Land Art & Related Practices Road Trip Recap
Art 495/695 Land Art & Related Practices used a CFA Team Travel grant to take a 3-day road trip to see important works of Land Art in Utah from November 16 through November 18.
The trip started with Robert Smithson’s 1969-70 “Spiral Jetty” on the Great Salt Lake, visited Golden Spike National Historic Site, where the transcontinental railroad joined up in 1869, then the ATK Rocket Garden nearby, then drove to Nancy Holt’s 1973-76 “Sun Tunnels” near Lucin, UT where we observed the sunset and cooked up a campfire meal. The next day the students visited the Center for Land Use Interpretation’s site at Wendover, UT on the old Wendover Air Force Base, a site for training and atomic testing in WWII.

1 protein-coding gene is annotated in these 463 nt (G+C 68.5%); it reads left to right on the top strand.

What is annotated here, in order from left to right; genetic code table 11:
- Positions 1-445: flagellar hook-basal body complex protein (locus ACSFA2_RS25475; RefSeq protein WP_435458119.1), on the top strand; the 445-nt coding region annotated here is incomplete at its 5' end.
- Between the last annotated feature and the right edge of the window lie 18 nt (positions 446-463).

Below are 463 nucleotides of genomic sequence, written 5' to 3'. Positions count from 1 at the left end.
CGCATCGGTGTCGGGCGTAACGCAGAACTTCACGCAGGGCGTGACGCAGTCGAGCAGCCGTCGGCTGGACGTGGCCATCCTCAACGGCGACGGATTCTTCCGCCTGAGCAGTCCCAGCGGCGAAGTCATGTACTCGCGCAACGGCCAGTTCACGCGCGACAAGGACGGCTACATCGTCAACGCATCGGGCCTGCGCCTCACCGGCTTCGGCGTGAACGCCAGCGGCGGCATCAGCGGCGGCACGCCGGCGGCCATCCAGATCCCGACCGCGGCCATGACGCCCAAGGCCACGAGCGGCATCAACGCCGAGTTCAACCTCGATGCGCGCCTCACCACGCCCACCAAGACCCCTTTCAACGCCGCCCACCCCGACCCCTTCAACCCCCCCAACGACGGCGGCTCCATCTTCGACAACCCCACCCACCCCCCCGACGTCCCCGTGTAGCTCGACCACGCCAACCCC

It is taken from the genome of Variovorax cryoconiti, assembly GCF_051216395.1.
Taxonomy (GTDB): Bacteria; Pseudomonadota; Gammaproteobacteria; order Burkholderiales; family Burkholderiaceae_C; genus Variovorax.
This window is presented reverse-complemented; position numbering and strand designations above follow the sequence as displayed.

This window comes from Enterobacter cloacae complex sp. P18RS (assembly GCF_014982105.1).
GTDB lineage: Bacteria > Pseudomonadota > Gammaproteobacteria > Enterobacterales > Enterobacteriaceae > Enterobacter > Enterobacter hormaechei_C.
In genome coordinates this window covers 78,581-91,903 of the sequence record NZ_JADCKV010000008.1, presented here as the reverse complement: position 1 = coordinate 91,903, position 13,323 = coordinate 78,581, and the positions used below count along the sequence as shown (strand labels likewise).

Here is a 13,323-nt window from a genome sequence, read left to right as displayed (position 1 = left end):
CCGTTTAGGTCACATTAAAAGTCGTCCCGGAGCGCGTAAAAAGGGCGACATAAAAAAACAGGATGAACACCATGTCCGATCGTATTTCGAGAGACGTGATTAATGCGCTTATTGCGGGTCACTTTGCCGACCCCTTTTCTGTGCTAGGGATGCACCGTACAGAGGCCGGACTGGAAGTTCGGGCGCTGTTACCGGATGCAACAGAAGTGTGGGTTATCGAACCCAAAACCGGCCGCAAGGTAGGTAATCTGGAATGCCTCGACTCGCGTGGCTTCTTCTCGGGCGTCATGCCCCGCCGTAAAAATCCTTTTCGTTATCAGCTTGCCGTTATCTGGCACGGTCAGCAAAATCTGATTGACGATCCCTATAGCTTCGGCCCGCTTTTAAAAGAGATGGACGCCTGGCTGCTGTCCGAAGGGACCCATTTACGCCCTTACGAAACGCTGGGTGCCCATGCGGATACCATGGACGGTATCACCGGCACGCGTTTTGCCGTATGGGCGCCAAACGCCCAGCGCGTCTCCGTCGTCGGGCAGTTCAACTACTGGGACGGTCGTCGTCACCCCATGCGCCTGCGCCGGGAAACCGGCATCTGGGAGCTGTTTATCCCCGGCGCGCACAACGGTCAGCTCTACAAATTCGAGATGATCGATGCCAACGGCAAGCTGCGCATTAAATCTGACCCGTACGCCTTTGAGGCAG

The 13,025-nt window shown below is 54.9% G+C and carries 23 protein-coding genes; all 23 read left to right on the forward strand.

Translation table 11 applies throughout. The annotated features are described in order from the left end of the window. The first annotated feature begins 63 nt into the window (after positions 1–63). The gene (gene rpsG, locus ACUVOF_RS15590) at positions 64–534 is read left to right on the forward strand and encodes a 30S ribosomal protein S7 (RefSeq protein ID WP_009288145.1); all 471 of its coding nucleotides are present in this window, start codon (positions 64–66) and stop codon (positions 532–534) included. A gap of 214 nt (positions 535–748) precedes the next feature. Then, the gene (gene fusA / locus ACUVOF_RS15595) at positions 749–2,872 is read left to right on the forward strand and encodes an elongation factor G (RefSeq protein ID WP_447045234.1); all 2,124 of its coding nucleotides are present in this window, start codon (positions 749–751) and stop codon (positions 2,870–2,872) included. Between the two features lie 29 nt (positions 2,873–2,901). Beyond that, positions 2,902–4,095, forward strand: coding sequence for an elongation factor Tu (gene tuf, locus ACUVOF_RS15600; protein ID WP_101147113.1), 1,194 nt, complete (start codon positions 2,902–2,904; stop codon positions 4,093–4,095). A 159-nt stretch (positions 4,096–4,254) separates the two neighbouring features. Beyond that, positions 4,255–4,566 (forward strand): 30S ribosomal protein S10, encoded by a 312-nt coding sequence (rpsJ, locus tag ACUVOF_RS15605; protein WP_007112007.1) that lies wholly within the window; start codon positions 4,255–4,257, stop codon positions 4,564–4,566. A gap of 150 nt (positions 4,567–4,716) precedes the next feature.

All semester, the students have been studying relationships between land use and art since 1960 beginning with the canonical works of the Land Art movement (1960s-70s)—large sculptures or site interventions specifically located in the desert Southwest that meant to engage a visitor on the history of place, ways of seeing, and how art works outside a museum setting (Holt and Smithson’s works, as well as Michael Heizer’s “Double Negative” in Overton, NV are central here). Following that the students studied works of art in cities and across the world that built on this legacy to consider how art can shine a light on the politics of land use and personal experience. Following this trip the students will be considering how contemporary practices like public lands, tourism, development, sustainability and other processes that affect land use and landscape are being studied by artists for new works.